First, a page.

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Betabrand’s black smoking jacket
Jason Van Horn/Betabrand

Besides attracting customers not typically interested in clothes, Betabrand has successfully employed an Internet mentality to just about everything it does. For example, like a lot of websites, Betabrand thirsts for interaction with its returning customers and with those just visiting. One way they do that is by soliciting photos of customers wearing items they’ve purchased from the company, which they then use on the site, in a feature called Model Citizen. “I knew that a catalog didn’t have to be two photos of square-jawed Nordic models wearing a sweater. It could be thousands of photos sent in by the people who own the clothes,” Lindland says. “You appear like the star of the site, and we designed it that way because it is damned funny, and when it works well, people are sharing these things on Facebook because there is an astonishment that that person and their friends have that you could be the principal model for this clothing.”

During the design process, Betabrand solicits input from customers, which can be both helpful and boost anticipation of a product’s release. At the same time, the company places a premium on getting new items up for sale on the site as fast as possible, as opposed to the more seasonal approach of typical clothing companies. “If you’re an Internet company you can’t be seasonal; people expect things to be brand-new five times a day, and we try to do that with products, and the response is way better,” Lindland says. “It’s a model that you’ve heard from software and Internet companies, where it’s this nonstop process of experimentation.”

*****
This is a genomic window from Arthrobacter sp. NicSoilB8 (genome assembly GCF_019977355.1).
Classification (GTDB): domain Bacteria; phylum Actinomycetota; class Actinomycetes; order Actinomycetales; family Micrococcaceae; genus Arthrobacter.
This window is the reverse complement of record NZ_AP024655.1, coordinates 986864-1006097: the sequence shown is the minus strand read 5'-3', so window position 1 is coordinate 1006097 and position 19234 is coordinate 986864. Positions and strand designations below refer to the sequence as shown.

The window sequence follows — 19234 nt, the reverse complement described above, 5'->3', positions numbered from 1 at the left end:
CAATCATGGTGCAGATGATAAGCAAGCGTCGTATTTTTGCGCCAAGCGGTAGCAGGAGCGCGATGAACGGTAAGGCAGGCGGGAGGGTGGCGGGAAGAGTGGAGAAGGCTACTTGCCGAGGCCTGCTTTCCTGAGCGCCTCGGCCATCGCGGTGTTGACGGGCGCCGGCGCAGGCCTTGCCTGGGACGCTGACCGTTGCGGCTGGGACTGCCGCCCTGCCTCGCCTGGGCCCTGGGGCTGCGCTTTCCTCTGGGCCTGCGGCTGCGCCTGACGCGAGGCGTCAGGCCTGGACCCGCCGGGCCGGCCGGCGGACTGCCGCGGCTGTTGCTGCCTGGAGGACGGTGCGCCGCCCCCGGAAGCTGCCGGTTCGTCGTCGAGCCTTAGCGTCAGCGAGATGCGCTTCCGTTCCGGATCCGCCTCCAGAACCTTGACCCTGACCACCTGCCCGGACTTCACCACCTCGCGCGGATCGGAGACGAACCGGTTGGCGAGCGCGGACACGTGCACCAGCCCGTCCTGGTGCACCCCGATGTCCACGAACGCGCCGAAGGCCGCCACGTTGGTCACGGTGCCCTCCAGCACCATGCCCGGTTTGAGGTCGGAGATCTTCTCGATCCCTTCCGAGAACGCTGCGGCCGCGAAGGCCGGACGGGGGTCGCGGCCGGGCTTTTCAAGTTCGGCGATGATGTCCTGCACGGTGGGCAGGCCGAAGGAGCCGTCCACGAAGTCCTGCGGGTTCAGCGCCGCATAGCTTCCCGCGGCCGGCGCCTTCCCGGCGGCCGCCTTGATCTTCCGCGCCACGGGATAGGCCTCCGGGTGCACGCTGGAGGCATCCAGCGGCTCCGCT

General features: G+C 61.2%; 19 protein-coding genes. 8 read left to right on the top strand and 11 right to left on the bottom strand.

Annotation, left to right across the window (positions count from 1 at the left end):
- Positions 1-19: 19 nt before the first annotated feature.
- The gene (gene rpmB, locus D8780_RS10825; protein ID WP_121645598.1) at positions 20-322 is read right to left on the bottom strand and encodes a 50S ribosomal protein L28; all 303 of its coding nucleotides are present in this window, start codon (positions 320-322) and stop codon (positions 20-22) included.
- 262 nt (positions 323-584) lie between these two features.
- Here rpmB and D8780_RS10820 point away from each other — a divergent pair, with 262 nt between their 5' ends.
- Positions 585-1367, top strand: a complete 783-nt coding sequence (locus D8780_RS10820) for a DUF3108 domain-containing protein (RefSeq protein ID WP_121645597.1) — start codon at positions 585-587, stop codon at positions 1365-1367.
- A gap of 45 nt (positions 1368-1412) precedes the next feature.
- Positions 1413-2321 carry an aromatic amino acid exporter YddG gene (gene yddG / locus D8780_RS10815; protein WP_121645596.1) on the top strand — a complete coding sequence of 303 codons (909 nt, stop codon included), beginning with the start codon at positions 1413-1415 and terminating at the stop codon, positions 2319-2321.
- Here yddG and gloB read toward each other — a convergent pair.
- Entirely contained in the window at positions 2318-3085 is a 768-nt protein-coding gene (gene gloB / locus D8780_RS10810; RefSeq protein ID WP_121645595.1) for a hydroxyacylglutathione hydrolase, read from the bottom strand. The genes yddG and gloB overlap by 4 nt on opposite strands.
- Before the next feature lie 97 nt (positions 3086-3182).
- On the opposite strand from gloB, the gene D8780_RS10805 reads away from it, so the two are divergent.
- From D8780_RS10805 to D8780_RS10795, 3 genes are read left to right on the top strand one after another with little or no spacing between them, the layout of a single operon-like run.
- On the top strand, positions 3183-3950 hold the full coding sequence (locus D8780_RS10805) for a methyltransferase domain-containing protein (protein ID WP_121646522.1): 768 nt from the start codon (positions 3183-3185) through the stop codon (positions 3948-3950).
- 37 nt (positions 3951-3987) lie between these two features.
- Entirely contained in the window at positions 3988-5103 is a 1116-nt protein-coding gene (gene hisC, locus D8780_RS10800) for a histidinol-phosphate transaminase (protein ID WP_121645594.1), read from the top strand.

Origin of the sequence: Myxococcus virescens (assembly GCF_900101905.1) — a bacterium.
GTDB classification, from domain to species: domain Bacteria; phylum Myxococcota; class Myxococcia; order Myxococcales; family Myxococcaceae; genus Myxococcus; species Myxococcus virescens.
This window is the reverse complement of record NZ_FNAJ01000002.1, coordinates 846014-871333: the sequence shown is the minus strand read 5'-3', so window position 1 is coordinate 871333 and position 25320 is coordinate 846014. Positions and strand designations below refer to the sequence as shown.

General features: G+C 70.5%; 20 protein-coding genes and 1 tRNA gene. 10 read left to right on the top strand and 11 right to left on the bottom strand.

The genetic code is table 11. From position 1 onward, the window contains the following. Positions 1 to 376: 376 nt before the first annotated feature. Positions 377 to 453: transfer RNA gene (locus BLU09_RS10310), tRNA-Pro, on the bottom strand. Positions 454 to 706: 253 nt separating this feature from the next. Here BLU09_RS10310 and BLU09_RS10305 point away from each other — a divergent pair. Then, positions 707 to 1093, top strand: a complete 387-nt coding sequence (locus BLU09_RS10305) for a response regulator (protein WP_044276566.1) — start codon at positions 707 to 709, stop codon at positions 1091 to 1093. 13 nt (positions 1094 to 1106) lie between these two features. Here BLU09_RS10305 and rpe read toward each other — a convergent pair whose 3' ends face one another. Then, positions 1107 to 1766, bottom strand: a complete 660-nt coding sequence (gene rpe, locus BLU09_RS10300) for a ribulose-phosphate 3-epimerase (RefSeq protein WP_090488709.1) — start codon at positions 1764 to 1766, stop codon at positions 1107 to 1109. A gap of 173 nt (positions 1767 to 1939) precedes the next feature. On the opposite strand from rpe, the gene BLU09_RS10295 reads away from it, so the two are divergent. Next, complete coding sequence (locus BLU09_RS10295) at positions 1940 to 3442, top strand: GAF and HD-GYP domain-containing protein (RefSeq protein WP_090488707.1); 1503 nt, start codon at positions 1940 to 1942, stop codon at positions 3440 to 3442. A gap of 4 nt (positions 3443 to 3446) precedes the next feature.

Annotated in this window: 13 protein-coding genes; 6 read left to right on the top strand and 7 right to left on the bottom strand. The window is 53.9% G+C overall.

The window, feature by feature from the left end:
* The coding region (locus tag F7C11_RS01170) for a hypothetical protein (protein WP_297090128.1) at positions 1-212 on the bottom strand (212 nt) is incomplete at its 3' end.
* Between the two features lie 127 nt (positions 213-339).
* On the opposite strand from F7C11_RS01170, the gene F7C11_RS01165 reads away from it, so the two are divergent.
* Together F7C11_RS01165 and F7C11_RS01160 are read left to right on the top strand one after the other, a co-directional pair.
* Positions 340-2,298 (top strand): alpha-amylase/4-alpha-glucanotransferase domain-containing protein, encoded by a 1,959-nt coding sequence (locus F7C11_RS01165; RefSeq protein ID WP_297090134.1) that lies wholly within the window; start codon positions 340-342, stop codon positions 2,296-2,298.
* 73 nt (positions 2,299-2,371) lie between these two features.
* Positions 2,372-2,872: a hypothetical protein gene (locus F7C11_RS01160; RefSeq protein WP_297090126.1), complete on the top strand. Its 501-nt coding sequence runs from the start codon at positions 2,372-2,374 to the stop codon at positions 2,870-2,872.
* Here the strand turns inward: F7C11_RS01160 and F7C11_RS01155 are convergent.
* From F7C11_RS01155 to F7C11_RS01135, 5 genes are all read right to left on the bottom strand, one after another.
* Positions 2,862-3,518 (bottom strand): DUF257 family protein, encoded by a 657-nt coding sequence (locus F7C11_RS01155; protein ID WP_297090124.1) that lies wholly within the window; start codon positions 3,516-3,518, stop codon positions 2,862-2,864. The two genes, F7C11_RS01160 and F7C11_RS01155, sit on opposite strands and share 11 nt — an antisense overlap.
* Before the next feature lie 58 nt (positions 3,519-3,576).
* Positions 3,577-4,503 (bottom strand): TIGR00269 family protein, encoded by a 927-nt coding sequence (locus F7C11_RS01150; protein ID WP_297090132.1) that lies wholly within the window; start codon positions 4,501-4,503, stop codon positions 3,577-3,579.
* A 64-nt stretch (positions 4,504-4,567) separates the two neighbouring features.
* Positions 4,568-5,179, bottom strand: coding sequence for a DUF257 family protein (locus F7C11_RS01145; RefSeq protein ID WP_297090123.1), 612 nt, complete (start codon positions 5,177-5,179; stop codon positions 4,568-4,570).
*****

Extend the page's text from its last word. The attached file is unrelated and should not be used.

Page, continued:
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Dress Pants Sweatpants
Jason Van Horn/Betabrand

Taking an approach that is quick, nimble and flexible also means producing new items in small batches, which has multiple benefits. “It makes bad business sense for us to go out and make 10,000 pants and put them in a warehouse and slowly sell out of it,” he says. “Let’s minimize the cost and investment we have in brand-new clothing ideas and make them in limited batches so that if they’re successful, great, we’ll make more, and if not then we risk nothing.”

This quasi-subversive approach to fashion extends even to the manufacturing process. Almost all (about 95 percent) of Betabrand’s items are made in San Francisco, and they’re then shipped from their headquarters in the city. It all may sound like Betabrand is out to turn the fashion world on its head. But Lindland demurs. “I’m not setting out to be a rebel; that is for someone who works in the industry. They would have a reason to have a problem with how the industry works. I’m approaching fashion solely through the lens of the Internet,” Lindland says.

So far, it’s turning out to be a pretty good joke.